1. National Merit Scholar – walked away
  12. What would be impossible for you to give up?
    1. Internet access
  13. Why would someone not want to work with you?
    1. Talk too fast/loud/much
  14. How do you want to be remembered?
    1. Committed to improving family’s situation
  15. Anything else you’d like to tell people about yourself?
    1. Finished college in 9 months after dropping out 25 years earlier

I started playing with computers when I cut math class to play Space Invaders in the computer lab next door, and a fine computer lab it was – we had both an Apple IIe and an IBM PC with dual floppy drives! I was the quintessential geek – only one girlfriend, but I was the Rubik’s cube champion of the school.

College turned out to be an exercise in youthful rebellion and defiance of other’s expectations. Although I had a National Merit Scholarship, I dropped out after three months, a decision I later came to regret. Twenty-five years later, I rectified that mistake. Through a combination of CLEP and DSST tests, Microsoft certifications, challenge exams, prior learning assessments, and one online class, I was able to finally get my Bachelor’s degree. All but the one online class were pass/fail, so it’s sure a good thing I got an A in that class. I considered an MBA, and even took the GMAT and applied, but then I came to realize that the doors that it would open would not lead me to a place that I want to go.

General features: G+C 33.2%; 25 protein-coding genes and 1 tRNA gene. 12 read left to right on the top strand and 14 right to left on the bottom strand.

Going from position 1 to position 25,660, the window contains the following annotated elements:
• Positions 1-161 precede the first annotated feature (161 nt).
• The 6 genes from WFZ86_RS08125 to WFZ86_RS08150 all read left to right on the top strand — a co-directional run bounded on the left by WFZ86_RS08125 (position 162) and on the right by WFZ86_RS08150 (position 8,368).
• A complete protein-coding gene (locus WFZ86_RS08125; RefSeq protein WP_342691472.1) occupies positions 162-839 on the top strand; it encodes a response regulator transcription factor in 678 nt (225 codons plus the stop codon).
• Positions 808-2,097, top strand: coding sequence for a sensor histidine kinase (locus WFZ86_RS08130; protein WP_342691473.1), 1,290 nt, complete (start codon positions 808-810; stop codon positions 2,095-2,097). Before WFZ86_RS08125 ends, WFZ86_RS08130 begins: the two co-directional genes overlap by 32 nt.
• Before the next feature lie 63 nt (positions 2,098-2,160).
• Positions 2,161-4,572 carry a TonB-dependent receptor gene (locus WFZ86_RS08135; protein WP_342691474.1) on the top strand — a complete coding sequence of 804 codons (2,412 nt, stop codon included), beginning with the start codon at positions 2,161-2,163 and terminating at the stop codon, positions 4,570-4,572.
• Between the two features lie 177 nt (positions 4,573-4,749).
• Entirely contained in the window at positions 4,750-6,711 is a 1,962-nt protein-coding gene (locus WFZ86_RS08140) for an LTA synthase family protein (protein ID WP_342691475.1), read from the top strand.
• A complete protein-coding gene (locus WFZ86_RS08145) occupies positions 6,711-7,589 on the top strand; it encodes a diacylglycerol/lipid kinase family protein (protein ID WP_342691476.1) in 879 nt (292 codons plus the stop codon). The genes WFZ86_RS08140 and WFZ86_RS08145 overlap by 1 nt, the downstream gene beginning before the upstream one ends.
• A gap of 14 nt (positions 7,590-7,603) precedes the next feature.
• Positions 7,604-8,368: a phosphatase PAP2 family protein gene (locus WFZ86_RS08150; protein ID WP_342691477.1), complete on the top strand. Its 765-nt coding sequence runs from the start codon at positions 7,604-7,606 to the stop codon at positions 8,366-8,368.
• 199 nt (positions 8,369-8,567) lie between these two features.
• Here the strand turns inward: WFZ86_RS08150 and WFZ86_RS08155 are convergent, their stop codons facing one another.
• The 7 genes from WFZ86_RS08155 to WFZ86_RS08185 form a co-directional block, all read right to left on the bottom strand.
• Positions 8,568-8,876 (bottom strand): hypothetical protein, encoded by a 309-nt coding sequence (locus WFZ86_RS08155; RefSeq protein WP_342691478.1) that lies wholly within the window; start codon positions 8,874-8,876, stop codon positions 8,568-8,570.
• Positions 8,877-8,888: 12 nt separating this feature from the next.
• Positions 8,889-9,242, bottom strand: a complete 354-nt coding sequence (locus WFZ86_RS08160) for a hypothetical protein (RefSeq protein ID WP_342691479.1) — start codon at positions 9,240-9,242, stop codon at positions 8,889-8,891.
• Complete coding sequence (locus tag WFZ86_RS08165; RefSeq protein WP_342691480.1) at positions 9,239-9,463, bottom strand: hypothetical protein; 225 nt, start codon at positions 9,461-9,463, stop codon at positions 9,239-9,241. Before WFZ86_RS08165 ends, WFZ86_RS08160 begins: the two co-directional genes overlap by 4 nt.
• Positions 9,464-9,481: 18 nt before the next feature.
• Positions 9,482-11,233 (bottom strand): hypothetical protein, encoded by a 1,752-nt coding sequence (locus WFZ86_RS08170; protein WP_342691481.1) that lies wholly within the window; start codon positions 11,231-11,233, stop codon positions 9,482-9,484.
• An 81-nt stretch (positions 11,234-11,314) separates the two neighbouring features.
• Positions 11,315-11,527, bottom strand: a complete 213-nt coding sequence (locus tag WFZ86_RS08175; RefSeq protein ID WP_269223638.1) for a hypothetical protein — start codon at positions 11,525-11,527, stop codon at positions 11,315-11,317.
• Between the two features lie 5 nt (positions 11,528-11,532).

After I dropped out of college, I was able to find a job working with computers and accounting that launched me into an IT career. I worked my way up, reinventing myself several times along the way. After starting out with accounting and clerical work at a home health care agency, I moved on to a local computer store and consulting practice. Over my years in consulting I transitioned from desktop support to network engineer to enterprise software developer. I also became a pretty good linux sys admin and web developer on the side.

About twelve years ago I was the principal investor and technical lead for a dial-up ISP. Unfortunately we outgrew our cash flow and became one of the early casualties in the dot com bust. During that time I also spent some time consulting as an enterprise software developer to bring in extra cash to fund the business. When the business died, I was able to continue the consulting work and eventually transition to a permanent position. Ten years later, I’m still there.